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December 20, 2016

The Trope of the Evil Other Dimension in Our Superhero Franchises

As has been lamented in numerous places big budget movies especially the Superhero franchises seem to be getting somewhat stale. They lack new and original plots, focus to much on visual effects, need to cater to too broad of an audience spectrum, are too much of an investment to take any "risks" etcetera. The thing that has been bothering me the most lately was a particular trope that is not just lame and overdone, it is also particularly concerning considering our global political climate at the moment. That is the portal to the evil other dimension.

The plot of seemingly every other Superhero movie these days is that some ill-advised human opens a portal to an evil other dimension that threatens to bring chaos, suffering and death to all of humanity. Then, of course, it is up to our heroes to basically plug that hole and keep the evil other out. Even if, in the theatre,  we may be too bedazzled by special effects and funny banter to realize how problematic that is. The recap should give us pause. Because we are inundated with this narrative not only in our Superhero franchises but also in the news. Name the ill-advised human Angela Merkel for example and the evil other dimension the so called Arab world and you suddenly you are not in your fun-escapist-special-effects-fest anymore. Suddenly you find yourself in the midst of our current real-life drama where blocking the Balkan route and building a wall to Mexico are on actual political agendas. The problem is that in real life things are not all so neatly black and white and solutions are not so easy.      

Most of Hollywood does like to show itself rather more progressive in their politics. Many actors, directors and writers advocate for refugee aid, compassion and more inclusive politics. And yet, when it comes to their own back yard and their biggest influence - the cultural narratives they shape with their storytelling - they irresponsibly draw draw on tropes like this. They perpetuate narratives where evil nature of that other dimension and the beings within it are never even questioned, where there is never any real engagement with the other side or attempts at understanding. Our heroes don't even try. They don't communicate with the other, they communicate at it, usually in a rather aggressive and threatening manner. They attack and they kill. No questions asked. And, as last seen in Doctor Strange, they better not let any aspect of the other side contaminate our world. We as the audience are lead to buy into these foregone conclusions and we get manipulated to believe in the need to close up that portal. So when we return to our own world why would we not seek some equally easy answer to our own problems. Why would we not look for a "hero" to close our portal for us, or build us a wall ...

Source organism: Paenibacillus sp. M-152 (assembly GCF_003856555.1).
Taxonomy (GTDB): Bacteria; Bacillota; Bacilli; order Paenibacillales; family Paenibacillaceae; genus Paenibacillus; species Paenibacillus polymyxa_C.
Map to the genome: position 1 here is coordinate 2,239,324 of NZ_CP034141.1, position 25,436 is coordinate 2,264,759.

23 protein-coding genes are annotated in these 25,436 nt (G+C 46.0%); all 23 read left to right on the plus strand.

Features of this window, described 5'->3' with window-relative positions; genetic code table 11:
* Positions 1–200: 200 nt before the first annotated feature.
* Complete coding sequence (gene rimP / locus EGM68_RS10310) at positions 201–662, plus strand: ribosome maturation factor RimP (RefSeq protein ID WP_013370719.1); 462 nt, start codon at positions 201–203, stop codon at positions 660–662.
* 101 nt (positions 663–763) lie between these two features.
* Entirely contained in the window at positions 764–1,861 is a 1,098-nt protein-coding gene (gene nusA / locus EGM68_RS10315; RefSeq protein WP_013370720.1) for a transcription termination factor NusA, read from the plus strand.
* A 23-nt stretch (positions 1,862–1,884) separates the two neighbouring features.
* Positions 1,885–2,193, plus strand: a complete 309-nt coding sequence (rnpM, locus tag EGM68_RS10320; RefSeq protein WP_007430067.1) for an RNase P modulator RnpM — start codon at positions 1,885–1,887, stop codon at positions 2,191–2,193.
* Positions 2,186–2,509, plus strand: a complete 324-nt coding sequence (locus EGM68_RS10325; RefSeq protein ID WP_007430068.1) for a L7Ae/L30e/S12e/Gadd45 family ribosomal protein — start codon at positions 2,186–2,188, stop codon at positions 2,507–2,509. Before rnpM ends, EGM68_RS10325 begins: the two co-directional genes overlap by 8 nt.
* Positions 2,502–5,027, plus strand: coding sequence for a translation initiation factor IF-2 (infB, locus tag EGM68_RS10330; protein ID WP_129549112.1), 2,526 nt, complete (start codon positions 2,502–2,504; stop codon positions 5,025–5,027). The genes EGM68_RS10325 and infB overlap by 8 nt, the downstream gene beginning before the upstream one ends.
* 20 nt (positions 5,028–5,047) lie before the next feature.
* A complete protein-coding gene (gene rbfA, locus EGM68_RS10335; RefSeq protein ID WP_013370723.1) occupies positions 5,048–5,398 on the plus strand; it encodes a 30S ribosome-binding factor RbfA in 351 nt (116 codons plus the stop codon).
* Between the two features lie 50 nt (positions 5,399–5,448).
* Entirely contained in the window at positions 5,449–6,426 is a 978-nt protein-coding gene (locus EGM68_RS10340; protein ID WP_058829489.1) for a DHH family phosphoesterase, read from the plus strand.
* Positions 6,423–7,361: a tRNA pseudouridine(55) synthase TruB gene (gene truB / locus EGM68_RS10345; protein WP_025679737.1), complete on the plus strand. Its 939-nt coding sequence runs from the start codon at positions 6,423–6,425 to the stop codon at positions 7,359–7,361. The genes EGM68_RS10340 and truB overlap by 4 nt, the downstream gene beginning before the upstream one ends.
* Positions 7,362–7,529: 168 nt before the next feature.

Sure, we are not going to solve all the world's problems with better movies. The real world is more complex than that. There are always many other factors at play. But everyone needs to do what they can and I think it is time Hollywood put their narratives and their budgets where their mouths are and reconsidered some of the messages they are putting into the world. Story is a tool to be used wisely for it can do a lot of good but it can also do a whole lot of harm. We should not forget that and be responsible about what we put into the world. Maybe we can avoid harm, maybe we can even inspire change and adjust failures of imagination. Fiction is known to have done so before.

August 22, 2016

Olympics: Benign Patriotic Fun or Destructive Potential

As I sit down to write this, the Olympics in Rio have just come to a close and I can't quite shake the feeling of uneasiness about how this whole event played out once again. Of course the official rhetoric is, as always, all about the Olympic idea, people coming together, and equality. However, if you actually sat down to watch the thing itself - or, if you are me, to watch other people watching the thing - you would have had a very hard time seeing that rhetoric reflected in the actual spectacle, its symbolism, or commentary.

True, that is not an entirely new development. Since their inception, the modern Olympic Games have been all about - as John Oliver put it so nicely - finding out
"who is better than everyone else, so that we can make them stand higher than the other people who are not as good as them. Because the point of the Games is not to celebrate equality. It is to celebrate individuals' excellence."
That already sounds much closer to reality than the official rhetoric. However, is it really about individuals' excellence? Considering how the whole thing is set up, how the commentary goes, and what the audience cares about, it should be fairly obvious that the athletes as individuals are actually a secondary concern. They are not competing as individuals so much as as representatives of their respective countries. Both the commentators and the audience seem much more concerned with the medal count than even with the disciplines the medals are won in - much less individual athlete's achievements. Patriotism is very much embraced and encouraged. After all what is so wrong about a little patriotism?

Well, if you think about it, quite a lot actually. For one thing, patriotism is essentially irreconcilable with the Olympic idea as it stands. It divides people and fosters an Us-vs.-Them-Mentality that can be - and has historically been - utilized to both distract people from internal problems and reinforce enemy stereotypes. Clearly that supposedly harmless bit of patriotic fun carries quite a bit of destructive potential. Not to mention that divisions along national lines keep us from addressing global problems we are all facing together. Problems that are very much driving nationalistic moods around the globe.